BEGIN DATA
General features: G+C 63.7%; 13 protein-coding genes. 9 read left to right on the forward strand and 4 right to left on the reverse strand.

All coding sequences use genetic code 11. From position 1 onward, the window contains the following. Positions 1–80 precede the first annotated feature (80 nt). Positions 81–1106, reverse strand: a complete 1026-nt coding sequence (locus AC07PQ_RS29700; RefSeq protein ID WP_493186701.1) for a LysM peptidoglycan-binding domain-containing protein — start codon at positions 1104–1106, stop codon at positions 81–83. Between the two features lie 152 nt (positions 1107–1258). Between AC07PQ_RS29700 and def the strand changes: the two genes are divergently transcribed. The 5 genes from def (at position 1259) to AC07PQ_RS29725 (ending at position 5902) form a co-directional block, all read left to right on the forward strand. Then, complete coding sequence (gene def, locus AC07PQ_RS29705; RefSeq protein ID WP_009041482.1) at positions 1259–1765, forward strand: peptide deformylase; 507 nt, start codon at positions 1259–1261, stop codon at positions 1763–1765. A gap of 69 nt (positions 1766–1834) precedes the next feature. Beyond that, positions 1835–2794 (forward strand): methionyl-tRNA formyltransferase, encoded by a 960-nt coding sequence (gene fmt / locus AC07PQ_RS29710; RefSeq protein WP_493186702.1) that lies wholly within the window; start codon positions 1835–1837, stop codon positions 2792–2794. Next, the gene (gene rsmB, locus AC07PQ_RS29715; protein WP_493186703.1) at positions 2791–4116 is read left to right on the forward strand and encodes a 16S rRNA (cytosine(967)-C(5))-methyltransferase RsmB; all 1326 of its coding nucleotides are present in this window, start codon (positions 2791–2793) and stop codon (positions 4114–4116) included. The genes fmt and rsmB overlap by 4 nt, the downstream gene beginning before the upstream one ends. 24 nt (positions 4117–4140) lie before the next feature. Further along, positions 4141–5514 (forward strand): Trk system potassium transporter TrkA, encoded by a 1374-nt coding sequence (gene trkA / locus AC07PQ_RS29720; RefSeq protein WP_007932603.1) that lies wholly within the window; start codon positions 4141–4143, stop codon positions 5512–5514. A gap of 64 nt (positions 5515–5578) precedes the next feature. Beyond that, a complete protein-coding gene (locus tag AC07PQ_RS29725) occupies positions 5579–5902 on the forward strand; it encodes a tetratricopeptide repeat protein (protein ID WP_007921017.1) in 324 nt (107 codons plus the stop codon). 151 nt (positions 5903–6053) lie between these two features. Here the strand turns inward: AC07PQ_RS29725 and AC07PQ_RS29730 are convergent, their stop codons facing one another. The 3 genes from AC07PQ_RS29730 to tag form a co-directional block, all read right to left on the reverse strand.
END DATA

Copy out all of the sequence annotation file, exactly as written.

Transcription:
General features: G+C 63.7%; 13 protein-coding genes. 9 read left to right on the forward strand and 4 right to left on the reverse strand.

All coding sequences use genetic code 11. From position 1 onward, the window contains the following. Positions 1–80 precede the first annotated feature (80 nt). Positions 81–1106, reverse strand: a complete 1026-nt coding sequence (locus AC07PQ_RS29700; RefSeq protein ID WP_493186701.1) for a LysM peptidoglycan-binding domain-containing protein — start codon at positions 1104–1106, stop codon at positions 81–83. Between the two features lie 152 nt (positions 1107–1258). Between AC07PQ_RS29700 and def the strand changes: the two genes are divergently transcribed. The 5 genes from def (at position 1259) to AC07PQ_RS29725 (ending at position 5902) form a co-directional block, all read left to right on the forward strand. Then, complete coding sequence (gene def, locus AC07PQ_RS29705; RefSeq protein ID WP_009041482.1) at positions 1259–1765, forward strand: peptide deformylase; 507 nt, start codon at positions 1259–1261, stop codon at positions 1763–1765. A gap of 69 nt (positions 1766–1834) precedes the next feature. Beyond that, positions 1835–2794 (forward strand): methionyl-tRNA formyltransferase, encoded by a 960-nt coding sequence (gene fmt / locus AC07PQ_RS29710; RefSeq protein WP_493186702.1) that lies wholly within the window; start codon positions 1835–1837, stop codon positions 2792–2794. Next, the gene (gene rsmB, locus AC07PQ_RS29715; protein WP_493186703.1) at positions 2791–4116 is read left to right on the forward strand and encodes a 16S rRNA (cytosine(967)-C(5))-methyltransferase RsmB; all 1326 of its coding nucleotides are present in this window, start codon (positions 2791–2793) and stop codon (positions 4114–4116) included. The genes fmt and rsmB overlap by 4 nt, the downstream gene beginning before the upstream one ends. 24 nt (positions 4117–4140) lie before the next feature. Further along, positions 4141–5514 (forward strand): Trk system potassium transporter TrkA, encoded by a 1374-nt coding sequence (gene trkA / locus AC07PQ_RS29720; RefSeq protein WP_007932603.1) that lies wholly within the window; start codon positions 4141–4143, stop codon positions 5512–5514. A gap of 64 nt (positions 5515–5578) precedes the next feature. Beyond that, a complete protein-coding gene (locus tag AC07PQ_RS29725) occupies positions 5579–5902 on the forward strand; it encodes a tetratricopeptide repeat protein (protein ID WP_007921017.1) in 324 nt (107 codons plus the stop codon). 151 nt (positions 5903–6053) lie between these two features. Here the strand turns inward: AC07PQ_RS29725 and AC07PQ_RS29730 are convergent, their stop codons facing one another. The 3 genes from AC07PQ_RS29730 to tag form a co-directional block, all read right to left on the reverse strand.